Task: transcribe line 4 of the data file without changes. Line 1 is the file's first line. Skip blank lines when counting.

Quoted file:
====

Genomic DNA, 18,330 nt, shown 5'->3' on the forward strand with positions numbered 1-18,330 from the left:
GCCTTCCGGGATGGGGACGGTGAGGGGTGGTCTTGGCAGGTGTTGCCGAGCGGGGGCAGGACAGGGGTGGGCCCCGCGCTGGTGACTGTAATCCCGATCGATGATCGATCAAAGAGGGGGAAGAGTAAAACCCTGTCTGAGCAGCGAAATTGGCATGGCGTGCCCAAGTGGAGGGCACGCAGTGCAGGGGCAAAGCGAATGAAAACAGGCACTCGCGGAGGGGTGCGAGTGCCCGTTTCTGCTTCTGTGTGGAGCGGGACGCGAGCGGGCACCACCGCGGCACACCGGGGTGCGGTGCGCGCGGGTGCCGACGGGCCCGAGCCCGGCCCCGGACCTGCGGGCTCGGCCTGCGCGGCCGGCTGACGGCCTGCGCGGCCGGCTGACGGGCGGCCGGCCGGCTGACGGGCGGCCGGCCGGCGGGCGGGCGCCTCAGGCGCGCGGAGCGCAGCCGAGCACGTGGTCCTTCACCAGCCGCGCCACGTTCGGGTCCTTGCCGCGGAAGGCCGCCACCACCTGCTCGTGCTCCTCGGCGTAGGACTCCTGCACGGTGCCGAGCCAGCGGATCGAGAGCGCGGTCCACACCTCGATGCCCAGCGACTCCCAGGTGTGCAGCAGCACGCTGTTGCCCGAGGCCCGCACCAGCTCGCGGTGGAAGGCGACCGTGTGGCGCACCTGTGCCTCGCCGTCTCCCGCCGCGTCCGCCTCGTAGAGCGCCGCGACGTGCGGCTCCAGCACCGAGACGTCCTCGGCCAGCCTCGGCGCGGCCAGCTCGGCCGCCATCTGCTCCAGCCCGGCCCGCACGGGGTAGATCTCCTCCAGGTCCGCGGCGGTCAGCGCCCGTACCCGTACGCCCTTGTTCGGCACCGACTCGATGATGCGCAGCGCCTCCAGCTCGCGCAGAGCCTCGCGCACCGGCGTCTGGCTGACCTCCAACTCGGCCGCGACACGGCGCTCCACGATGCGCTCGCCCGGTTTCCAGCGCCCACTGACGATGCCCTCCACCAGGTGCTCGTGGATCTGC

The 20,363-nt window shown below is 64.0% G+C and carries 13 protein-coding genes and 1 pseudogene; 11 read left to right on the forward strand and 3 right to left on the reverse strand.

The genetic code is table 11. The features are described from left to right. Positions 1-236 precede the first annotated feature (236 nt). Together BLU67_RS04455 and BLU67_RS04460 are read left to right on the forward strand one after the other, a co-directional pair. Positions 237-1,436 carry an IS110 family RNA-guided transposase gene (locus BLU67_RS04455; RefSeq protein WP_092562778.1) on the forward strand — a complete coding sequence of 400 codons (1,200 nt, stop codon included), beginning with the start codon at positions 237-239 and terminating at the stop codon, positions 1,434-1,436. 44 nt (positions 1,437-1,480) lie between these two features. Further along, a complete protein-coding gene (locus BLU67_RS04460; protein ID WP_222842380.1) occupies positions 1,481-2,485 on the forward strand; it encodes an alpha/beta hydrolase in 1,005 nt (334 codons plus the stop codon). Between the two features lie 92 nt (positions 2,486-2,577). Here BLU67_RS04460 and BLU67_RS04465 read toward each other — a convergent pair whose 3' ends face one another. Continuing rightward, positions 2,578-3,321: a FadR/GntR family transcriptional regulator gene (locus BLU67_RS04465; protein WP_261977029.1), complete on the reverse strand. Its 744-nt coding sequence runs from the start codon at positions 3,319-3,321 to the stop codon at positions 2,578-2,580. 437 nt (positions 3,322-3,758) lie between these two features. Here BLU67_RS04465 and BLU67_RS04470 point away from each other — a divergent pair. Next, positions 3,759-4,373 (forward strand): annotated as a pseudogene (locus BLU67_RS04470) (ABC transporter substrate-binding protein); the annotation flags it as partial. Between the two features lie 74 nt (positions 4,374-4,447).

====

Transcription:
The genetic code is table 11. The features are described from left to right. Positions 1-236 precede the first annotated feature (236 nt). Together BLU67_RS04455 and BLU67_RS04460 are read left to right on the forward strand one after the other, a co-directional pair. Positions 237-1,436 carry an IS110 family RNA-guided transposase gene (locus BLU67_RS04455; RefSeq protein WP_092562778.1) on the forward strand — a complete coding sequence of 400 codons (1,200 nt, stop codon included), beginning with the start codon at positions 237-239 and terminating at the stop codon, positions 1,434-1,436. 44 nt (positions 1,437-1,480) lie between these two features. Further along, a complete protein-coding gene (locus BLU67_RS04460; protein ID WP_222842380.1) occupies positions 1,481-2,485 on the forward strand; it encodes an alpha/beta hydrolase in 1,005 nt (334 codons plus the stop codon). Between the two features lie 92 nt (positions 2,486-2,577). Here BLU67_RS04460 and BLU67_RS04465 read toward each other — a convergent pair whose 3' ends face one another. Continuing rightward, positions 2,578-3,321: a FadR/GntR family transcriptional regulator gene (locus BLU67_RS04465; protein WP_261977029.1), complete on the reverse strand. Its 744-nt coding sequence runs from the start codon at positions 3,319-3,321 to the stop codon at positions 2,578-2,580. 437 nt (positions 3,322-3,758) lie between these two features. Here BLU67_RS04465 and BLU67_RS04470 point away from each other — a divergent pair. Next, positions 3,759-4,373 (forward strand): annotated as a pseudogene (locus BLU67_RS04470) (ABC transporter substrate-binding protein); the annotation flags it as partial. Between the two features lie 74 nt (positions 4,374-4,447).